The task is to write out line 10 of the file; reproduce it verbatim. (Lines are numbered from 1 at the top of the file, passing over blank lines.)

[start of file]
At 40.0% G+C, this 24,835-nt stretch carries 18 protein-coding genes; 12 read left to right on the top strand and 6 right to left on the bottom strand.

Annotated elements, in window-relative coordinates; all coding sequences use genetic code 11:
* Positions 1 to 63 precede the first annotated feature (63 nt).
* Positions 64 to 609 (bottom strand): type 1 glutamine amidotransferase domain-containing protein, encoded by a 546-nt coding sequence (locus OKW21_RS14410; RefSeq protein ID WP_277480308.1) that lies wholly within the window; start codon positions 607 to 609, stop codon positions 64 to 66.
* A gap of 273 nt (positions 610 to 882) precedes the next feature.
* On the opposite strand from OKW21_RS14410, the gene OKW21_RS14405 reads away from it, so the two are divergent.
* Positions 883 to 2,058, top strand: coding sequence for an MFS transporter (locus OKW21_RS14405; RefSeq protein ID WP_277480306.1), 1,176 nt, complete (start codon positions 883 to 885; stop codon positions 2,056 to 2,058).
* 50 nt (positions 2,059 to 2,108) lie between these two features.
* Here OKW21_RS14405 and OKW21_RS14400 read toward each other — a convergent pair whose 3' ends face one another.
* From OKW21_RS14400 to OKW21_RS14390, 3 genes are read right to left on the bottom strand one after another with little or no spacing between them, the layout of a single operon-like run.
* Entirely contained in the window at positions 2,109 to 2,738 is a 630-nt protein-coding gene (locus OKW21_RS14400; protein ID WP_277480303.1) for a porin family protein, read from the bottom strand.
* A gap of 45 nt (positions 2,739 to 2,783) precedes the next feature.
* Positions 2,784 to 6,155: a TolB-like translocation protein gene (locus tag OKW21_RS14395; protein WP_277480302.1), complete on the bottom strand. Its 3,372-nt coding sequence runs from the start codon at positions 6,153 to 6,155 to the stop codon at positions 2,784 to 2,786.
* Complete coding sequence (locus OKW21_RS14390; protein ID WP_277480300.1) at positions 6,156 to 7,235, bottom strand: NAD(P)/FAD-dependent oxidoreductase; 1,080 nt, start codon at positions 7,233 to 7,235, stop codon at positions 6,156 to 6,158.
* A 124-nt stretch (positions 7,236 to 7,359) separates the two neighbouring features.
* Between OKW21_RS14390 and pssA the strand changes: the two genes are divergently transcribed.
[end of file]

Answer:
* From OKW21_RS14400 to OKW21_RS14390, 3 genes are read right to left on the bottom strand one after another with little or no spacing between them, the layout of a single operon-like run.